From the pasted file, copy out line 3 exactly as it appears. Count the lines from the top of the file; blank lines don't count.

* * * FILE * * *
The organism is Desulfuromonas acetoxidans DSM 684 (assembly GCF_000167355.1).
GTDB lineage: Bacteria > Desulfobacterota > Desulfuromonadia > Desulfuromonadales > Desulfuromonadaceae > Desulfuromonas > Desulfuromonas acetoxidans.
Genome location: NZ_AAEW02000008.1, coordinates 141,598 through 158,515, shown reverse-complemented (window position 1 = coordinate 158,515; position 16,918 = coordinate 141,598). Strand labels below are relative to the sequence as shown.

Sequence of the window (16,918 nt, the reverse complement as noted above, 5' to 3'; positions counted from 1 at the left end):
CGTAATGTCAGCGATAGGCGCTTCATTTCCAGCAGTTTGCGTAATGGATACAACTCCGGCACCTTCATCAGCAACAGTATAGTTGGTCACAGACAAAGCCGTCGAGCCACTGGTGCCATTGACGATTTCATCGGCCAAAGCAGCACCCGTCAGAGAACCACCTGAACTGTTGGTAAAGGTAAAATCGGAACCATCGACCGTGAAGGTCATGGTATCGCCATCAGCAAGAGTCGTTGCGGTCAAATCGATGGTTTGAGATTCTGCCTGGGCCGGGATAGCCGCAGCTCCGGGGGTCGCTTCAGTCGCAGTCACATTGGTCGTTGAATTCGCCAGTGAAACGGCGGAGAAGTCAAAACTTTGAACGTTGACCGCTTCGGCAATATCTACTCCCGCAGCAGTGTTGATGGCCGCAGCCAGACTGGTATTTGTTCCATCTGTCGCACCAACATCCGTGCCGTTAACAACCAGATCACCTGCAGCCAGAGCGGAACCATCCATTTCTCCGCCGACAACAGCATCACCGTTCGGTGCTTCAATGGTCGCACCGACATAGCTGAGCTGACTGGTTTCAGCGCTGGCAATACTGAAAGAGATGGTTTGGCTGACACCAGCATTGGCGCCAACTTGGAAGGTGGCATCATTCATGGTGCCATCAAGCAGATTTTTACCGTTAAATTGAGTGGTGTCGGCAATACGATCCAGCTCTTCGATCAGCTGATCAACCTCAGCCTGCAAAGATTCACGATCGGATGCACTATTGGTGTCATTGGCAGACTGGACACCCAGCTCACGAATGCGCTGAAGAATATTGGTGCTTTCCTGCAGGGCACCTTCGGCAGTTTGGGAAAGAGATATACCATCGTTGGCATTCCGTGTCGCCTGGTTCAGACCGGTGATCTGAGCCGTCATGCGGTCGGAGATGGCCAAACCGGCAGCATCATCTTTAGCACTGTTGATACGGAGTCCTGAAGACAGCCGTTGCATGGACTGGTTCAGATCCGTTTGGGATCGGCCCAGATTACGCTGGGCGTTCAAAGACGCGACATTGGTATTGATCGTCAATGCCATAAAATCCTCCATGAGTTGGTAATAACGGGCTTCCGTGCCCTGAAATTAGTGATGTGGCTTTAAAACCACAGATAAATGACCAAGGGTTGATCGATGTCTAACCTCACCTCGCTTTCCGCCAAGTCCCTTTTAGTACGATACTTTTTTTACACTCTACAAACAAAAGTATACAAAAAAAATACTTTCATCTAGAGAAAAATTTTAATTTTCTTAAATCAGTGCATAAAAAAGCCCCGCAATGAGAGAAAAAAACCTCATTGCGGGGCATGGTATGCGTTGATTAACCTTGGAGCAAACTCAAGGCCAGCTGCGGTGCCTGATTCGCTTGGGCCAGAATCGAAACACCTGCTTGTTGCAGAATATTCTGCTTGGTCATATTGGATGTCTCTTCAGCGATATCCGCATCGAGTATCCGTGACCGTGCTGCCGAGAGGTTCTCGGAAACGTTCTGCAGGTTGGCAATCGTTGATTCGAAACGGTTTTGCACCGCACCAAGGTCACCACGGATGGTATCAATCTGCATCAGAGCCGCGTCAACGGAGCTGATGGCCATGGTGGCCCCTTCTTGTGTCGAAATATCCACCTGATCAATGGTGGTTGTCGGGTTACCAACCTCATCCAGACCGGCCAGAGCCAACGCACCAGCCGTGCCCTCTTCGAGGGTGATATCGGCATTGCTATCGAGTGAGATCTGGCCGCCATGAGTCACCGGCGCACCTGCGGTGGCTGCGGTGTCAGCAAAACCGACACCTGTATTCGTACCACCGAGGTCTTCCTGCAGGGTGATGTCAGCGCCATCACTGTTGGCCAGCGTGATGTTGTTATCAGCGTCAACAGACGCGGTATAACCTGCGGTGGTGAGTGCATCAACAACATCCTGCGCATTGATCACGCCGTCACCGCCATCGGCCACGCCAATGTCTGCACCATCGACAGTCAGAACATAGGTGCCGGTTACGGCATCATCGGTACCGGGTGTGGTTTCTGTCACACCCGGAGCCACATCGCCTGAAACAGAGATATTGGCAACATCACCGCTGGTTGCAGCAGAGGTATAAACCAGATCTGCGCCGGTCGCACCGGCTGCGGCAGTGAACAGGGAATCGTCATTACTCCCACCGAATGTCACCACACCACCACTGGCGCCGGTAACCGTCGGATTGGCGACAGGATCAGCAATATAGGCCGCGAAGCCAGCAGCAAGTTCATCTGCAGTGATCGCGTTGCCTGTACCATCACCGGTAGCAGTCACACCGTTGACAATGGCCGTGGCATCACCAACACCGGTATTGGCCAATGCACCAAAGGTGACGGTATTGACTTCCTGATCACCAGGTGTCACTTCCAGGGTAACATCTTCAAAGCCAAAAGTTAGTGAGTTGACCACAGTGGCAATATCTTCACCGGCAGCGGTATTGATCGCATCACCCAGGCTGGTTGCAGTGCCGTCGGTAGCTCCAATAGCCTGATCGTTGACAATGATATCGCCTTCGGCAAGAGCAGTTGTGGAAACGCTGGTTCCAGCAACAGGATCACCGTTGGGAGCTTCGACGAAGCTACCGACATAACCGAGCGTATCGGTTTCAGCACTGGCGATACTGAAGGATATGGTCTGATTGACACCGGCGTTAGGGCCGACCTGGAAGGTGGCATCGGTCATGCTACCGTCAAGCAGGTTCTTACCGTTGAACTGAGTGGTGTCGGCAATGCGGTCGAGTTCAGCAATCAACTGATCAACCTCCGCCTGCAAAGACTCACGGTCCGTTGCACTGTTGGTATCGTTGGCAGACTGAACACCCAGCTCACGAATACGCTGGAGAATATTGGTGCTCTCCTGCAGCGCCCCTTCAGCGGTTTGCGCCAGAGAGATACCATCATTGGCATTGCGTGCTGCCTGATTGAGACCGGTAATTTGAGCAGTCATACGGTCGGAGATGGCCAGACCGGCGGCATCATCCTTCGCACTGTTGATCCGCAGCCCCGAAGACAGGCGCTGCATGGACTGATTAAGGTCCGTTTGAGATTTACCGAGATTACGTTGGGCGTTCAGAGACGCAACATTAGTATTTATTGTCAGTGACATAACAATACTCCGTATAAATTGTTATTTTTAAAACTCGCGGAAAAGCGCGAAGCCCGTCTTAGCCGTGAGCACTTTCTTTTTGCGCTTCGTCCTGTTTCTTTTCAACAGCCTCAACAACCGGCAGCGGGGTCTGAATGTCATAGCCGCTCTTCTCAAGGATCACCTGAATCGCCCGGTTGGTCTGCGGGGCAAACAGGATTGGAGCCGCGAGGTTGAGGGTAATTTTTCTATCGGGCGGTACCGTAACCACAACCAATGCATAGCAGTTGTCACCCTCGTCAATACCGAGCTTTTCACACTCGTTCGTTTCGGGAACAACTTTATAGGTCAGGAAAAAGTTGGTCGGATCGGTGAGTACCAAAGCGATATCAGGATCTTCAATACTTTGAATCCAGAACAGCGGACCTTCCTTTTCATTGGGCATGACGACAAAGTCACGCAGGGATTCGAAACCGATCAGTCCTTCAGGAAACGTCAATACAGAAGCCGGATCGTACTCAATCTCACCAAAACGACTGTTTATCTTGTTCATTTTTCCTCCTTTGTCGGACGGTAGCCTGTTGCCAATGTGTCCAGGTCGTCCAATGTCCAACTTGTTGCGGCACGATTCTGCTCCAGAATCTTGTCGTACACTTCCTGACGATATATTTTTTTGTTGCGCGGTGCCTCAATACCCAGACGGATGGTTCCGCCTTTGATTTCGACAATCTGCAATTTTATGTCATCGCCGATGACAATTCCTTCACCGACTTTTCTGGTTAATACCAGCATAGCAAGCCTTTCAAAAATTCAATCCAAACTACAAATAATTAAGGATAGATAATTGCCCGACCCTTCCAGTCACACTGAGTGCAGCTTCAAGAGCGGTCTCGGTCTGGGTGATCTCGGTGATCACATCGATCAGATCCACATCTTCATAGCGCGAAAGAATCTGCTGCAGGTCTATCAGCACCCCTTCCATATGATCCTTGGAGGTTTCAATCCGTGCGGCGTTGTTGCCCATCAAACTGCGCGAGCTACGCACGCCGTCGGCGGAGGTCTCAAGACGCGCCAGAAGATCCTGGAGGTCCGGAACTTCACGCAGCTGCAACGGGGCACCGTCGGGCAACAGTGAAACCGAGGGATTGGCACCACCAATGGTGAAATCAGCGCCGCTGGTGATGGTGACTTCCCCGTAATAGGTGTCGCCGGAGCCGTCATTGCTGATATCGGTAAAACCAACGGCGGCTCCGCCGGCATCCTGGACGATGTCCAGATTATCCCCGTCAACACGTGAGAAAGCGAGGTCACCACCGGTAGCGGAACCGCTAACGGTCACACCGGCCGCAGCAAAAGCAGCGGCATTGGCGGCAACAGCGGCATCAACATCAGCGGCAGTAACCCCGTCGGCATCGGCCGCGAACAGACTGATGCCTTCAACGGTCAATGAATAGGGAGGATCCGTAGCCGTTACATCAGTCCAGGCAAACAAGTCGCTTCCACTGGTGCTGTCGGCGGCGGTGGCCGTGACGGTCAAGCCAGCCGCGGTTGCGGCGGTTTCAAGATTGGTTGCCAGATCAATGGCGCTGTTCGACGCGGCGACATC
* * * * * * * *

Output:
Genome location: NZ_AAEW02000008.1, coordinates 141,598 through 158,515, shown reverse-complemented (window position 1 = coordinate 158,515; position 16,918 = coordinate 141,598). Strand labels below are relative to the sequence as shown.